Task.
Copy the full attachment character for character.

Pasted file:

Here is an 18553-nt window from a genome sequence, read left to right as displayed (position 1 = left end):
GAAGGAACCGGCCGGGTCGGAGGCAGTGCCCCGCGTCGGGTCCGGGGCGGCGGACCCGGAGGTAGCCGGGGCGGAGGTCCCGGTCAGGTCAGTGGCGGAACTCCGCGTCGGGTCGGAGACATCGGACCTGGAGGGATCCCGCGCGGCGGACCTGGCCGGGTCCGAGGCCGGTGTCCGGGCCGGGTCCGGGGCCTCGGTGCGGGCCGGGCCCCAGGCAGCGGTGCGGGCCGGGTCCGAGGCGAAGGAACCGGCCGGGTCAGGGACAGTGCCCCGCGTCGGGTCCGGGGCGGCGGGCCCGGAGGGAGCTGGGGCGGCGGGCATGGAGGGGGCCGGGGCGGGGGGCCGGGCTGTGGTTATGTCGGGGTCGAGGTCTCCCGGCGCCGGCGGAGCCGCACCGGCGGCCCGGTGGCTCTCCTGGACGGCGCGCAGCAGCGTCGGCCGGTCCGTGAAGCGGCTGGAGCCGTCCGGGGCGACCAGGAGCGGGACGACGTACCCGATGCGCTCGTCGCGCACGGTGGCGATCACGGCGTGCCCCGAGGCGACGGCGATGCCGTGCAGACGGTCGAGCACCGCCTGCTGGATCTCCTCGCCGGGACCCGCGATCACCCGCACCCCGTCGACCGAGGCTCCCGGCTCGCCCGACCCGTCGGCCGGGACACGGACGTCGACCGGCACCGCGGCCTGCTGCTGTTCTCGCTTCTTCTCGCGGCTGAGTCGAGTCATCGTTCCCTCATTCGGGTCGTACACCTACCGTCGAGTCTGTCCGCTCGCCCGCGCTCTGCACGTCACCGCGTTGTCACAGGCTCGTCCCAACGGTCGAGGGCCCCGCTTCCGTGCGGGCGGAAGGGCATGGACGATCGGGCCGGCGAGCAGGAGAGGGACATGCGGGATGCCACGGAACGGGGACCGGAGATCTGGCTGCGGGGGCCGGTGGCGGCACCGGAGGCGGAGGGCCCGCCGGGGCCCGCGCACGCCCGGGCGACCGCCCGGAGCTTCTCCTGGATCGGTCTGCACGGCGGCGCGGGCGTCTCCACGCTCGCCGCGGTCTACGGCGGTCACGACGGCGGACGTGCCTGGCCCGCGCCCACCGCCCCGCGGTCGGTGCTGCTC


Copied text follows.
Here is an 18553-nt window from a genome sequence, read left to right as displayed (position 1 = left end):
GAAGGAACCGGCCGGGTCGGAGGCAGTGCCCCGCGTCGGGTCCGGGGCGGCGGACCCGGAGGTAGCCGGGGCGGAGGTCCCGGTCAGGTCAGTGGCGGAACTCCGCGTCGGGTCGGAGACATCGGACCTGGAGGGATCCCGCGCGGCGGACCTGGCCGGGTCCGAGGCCGGTGTCCGGGCCGGGTCCGGGGCCTCGGTGCGGGCCGGGCCCCAGGCAGCGGTGCGGGCCGGGTCCGAGGCGAAGGAACCGGCCGGGTCAGGGACAGTGCCCCGCGTCGGGTCCGGGGCGGCGGGCCCGGAGGGAGCTGGGGCGGCGGGCATGGAGGGGGCCGGGGCGGGGGGCCGGGCTGTGGTTATGTCGGGGTCGAGGTCTCCCGGCGCCGGCGGAGCCGCACCGGCGGCCCGGTGGCTCTCCTGGACGGCGCGCAGCAGCGTCGGCCGGTCCGTGAAGCGGCTGGAGCCGTCCGGGGCGACCAGGAGCGGGACGACGTACCCGATGCGCTCGTCGCGCACGGTGGCGATCACGGCGTGCCCCGAGGCGACGGCGATGCCGTGCAGACGGTCGAGCACCGCCTGCTGGATCTCCTCGCCGGGACCCGCGATCACCCGCACCCCGTCGACCGAGGCTCCCGGCTCGCCCGACCCGTCGGCCGGGACACGGACGTCGACCGGCACCGCGGCCTGCTGCTGTTCTCGCTTCTTCTCGCGGCTGAGTCGAGTCATCGTTCCCTCATTCGGGTCGTACACCTACCGTCGAGTCTGTCCGCTCGCCCGCGCTCTGCACGTCACCGCGTTGTCACAGGCTCGTCCCAACGGTCGAGGGCCCCGCTTCCGTGCGGGCGGAAGGGCATGGACGATCGGGCCGGCGAGCAGGAGAGGGACATGCGGGATGCCACGGAACGGGGACCGGAGATCTGGCTGCGGGGGCCGGTGGCGGCACCGGAGGCGGAGGGCCCGCCGGGGCCCGCGCACGCCCGGGCGACCGCCCGGAGCTTCTCCTGGATCGGTCTGCACGGCGGCGCGGGCGTCTCCACGCTCGCCGCGGTCTACGGCGGTCACGACGGCGGACGTGCCTGGCCCGCGCCCACCGCCCCGCGGTCGGTGCTGCTC